Glasgow City Council has voted to make women central to all aspects of planning and public realm design.
Green Councillor Holly Bruce proposed the motion, which could see changes to the infrastructure such as wider pavements to accommodate prams and safer travel routes.
Speaking to The Scotsman newspaper, Holly Bruce explained: “For too long, our streets, parks and buildings have been designed by men. The apparently ‘gender-neutral’ approach that we’ve used for centuries has meant that the male perspective has become the default.”
The world is slowly acknowledging countless examples of gender-neutral design that are anything but.
For example, at work, thermostats are frequently set at temperatures that suit the male body and metabolism. Women produce less heat and it’s estimated that current offices are on average five degrees too cold for women.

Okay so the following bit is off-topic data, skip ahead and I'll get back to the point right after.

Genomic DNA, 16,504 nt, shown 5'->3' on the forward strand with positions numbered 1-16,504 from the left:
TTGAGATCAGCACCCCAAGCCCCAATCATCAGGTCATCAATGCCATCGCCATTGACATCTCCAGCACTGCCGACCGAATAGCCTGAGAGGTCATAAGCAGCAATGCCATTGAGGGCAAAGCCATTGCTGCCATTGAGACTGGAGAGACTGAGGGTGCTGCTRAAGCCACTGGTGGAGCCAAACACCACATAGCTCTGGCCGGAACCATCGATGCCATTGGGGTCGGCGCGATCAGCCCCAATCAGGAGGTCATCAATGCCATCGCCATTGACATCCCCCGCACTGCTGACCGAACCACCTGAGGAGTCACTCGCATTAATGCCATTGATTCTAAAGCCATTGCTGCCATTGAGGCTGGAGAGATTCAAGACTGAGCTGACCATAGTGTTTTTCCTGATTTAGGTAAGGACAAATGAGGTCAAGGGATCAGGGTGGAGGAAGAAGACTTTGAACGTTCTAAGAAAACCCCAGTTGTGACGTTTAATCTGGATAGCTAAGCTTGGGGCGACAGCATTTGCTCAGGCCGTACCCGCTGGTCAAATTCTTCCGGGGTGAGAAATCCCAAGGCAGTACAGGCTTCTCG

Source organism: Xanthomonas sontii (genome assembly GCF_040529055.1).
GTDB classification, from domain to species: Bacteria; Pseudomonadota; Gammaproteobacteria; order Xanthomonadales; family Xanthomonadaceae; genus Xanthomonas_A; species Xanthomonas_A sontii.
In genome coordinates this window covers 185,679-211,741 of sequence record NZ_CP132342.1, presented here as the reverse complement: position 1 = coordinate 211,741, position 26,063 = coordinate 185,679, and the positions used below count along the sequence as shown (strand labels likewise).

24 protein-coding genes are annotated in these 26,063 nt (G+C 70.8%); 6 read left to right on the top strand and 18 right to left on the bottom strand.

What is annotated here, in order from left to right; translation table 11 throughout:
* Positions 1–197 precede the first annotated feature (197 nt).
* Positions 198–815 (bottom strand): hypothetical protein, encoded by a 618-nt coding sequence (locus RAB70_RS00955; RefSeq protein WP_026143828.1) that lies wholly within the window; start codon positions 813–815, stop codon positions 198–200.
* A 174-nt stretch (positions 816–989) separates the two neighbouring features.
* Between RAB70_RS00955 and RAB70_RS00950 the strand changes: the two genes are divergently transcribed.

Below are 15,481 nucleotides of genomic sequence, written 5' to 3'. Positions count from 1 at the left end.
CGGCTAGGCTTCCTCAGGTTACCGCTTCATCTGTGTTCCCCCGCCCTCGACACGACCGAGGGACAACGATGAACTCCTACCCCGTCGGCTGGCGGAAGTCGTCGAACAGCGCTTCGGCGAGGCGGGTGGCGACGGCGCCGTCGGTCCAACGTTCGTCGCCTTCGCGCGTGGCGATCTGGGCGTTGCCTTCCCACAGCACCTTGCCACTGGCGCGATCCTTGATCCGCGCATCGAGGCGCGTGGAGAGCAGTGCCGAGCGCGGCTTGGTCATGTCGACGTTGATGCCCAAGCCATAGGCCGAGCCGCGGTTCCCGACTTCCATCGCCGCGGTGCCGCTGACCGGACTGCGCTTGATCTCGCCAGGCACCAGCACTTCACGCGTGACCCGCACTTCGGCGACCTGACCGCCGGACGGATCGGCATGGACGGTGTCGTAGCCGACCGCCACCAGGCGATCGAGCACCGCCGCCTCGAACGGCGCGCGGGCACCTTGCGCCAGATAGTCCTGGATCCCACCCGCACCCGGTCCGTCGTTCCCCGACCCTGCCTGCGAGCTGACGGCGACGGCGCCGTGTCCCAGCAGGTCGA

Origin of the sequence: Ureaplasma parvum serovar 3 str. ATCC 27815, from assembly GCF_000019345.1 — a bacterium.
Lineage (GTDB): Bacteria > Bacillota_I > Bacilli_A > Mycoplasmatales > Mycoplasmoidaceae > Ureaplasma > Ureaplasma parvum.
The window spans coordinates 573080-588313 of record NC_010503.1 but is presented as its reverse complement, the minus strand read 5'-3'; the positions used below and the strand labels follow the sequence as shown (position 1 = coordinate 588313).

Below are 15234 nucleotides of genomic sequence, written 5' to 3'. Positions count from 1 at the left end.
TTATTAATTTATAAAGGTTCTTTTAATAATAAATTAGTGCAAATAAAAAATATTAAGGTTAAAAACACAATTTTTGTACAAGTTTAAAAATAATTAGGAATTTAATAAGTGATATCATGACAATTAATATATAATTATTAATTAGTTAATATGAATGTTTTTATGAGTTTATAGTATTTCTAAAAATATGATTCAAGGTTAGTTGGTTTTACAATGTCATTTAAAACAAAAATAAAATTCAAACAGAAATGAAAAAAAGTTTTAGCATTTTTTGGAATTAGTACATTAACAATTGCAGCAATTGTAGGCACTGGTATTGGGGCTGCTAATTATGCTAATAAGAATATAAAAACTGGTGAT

In medicine, research into cardiovascular health has historically centred on male physiology with the result that women are 50 per cent more likely to be misdiagnosed after a heart attack. And when it comes to vehicle safety, crash-test dummies are built based on the average man’s physical dimensions – an oversight that contributes towards the fact women are over 40 per cent more likely to suffer serious injuries in a car crash. It’s only in recent years that a female crash dummy has been developed.
Glasgow deserves recognition and praise for its move towards feminist town planning. When women take the lead in this, as in so many areas of public life, amazing things can happen. The transformative changes to Dutch town planning in the early 70s were championed by women like Maartje van Putten – the first president elect of the Stop de Kindermoord protest movement and later an MEP. Here she talks to us about her campaigning work half a century ago.
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